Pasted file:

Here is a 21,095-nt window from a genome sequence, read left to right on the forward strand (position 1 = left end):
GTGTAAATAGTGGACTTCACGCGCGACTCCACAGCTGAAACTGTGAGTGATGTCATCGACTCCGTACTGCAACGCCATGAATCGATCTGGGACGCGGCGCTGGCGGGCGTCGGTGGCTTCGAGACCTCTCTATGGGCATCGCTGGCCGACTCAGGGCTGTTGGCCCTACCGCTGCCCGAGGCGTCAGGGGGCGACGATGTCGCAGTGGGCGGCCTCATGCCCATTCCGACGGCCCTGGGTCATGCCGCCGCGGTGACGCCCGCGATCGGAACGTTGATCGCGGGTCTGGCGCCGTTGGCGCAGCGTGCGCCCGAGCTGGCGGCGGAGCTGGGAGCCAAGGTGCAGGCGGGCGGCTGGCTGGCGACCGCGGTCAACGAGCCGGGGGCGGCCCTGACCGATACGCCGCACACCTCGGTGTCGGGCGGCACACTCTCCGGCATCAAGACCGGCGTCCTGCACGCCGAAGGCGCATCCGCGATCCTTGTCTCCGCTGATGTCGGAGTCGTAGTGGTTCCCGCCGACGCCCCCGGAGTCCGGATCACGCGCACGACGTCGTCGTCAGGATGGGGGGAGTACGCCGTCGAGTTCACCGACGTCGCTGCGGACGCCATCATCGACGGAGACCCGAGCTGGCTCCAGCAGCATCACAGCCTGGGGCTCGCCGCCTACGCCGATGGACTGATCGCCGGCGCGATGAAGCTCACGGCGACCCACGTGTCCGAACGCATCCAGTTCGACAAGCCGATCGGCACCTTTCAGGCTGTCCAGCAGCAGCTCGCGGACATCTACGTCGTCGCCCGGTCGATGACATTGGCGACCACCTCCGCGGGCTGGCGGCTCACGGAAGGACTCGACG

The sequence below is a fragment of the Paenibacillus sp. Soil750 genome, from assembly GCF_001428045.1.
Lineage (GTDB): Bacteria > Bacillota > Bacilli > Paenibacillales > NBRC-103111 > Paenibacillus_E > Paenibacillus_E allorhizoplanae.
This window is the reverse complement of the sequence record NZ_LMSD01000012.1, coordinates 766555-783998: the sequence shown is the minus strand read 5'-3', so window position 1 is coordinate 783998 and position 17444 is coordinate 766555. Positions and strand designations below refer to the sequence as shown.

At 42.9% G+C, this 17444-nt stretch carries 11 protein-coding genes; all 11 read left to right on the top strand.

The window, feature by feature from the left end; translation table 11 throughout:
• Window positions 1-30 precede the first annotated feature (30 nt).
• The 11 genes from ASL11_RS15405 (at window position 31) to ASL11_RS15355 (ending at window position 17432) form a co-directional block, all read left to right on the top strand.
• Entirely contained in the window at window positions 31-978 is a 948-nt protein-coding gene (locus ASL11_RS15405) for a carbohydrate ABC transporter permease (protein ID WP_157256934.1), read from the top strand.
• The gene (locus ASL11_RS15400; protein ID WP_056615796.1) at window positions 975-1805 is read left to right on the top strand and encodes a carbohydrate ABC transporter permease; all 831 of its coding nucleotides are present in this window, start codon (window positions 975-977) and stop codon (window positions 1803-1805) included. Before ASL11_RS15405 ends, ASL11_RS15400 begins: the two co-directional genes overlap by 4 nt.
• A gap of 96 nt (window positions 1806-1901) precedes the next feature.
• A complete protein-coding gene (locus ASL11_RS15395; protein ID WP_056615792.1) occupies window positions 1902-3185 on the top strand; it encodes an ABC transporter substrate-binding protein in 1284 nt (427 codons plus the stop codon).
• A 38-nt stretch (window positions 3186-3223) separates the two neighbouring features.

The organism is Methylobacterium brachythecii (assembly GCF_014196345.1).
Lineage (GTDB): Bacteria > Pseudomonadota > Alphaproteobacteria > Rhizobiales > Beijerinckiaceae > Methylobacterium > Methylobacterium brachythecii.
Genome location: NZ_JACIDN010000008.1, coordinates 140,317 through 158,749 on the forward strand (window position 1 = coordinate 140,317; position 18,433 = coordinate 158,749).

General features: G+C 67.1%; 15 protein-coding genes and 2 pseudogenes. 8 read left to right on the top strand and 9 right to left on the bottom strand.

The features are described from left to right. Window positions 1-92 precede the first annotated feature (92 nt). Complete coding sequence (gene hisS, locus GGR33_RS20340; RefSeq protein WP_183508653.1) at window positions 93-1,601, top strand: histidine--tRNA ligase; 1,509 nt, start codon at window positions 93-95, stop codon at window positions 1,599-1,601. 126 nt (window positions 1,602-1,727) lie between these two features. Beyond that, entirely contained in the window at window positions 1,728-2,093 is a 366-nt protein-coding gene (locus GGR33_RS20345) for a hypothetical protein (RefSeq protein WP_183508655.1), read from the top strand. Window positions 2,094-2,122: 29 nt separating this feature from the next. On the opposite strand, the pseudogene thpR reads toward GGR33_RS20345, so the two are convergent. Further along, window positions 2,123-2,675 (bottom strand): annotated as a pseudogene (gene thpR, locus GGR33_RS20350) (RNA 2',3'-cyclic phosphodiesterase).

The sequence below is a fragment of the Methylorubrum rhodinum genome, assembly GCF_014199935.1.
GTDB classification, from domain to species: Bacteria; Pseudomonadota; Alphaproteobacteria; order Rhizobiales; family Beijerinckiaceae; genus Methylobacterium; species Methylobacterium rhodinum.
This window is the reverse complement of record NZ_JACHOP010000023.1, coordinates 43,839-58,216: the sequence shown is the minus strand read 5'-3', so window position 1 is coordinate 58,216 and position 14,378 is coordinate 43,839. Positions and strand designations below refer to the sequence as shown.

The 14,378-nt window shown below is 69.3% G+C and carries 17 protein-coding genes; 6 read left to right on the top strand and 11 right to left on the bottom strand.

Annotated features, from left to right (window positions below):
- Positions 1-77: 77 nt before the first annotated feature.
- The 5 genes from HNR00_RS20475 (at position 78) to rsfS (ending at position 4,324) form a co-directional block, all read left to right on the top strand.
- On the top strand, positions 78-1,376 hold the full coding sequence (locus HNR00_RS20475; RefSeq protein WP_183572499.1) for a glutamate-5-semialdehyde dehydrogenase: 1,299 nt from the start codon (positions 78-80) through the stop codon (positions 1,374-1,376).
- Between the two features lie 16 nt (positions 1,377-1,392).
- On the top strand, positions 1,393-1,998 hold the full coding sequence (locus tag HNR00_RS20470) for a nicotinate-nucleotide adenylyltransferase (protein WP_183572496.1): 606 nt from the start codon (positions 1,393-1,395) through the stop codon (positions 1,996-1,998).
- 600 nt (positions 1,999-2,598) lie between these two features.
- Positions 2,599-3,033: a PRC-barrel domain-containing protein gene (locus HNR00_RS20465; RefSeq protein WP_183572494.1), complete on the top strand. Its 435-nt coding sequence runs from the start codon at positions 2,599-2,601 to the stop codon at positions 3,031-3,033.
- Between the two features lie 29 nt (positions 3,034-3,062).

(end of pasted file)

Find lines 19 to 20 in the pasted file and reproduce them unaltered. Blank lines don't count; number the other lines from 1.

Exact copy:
The features are described from left to right. Window positions 1-92 precede the first annotated feature (92 nt). Complete coding sequence (gene hisS, locus GGR33_RS20340; RefSeq protein WP_183508653.1) at window positions 93-1,601, top strand: histidine--tRNA ligase; 1,509 nt, start codon at window positions 93-95, stop codon at window positions 1,599-1,601. 126 nt (window positions 1,602-1,727) lie between these two features. Beyond that, entirely contained in the window at window positions 1,728-2,093 is a 366-nt protein-coding gene (locus GGR33_RS20345) for a hypothetical protein (RefSeq protein WP_183508655.1), read from the top strand. Window positions 2,094-2,122: 29 nt separating this feature from the next. On the opposite strand, the pseudogene thpR reads toward GGR33_RS20345, so the two are convergent. Further along, window positions 2,123-2,675 (bottom strand): annotated as a pseudogene (gene thpR, locus GGR33_RS20350) (RNA 2',3'-cyclic phosphodiesterase).

The sequence below is a fragment of the Methylorubrum rhodinum genome, assembly GCF_014199935.1.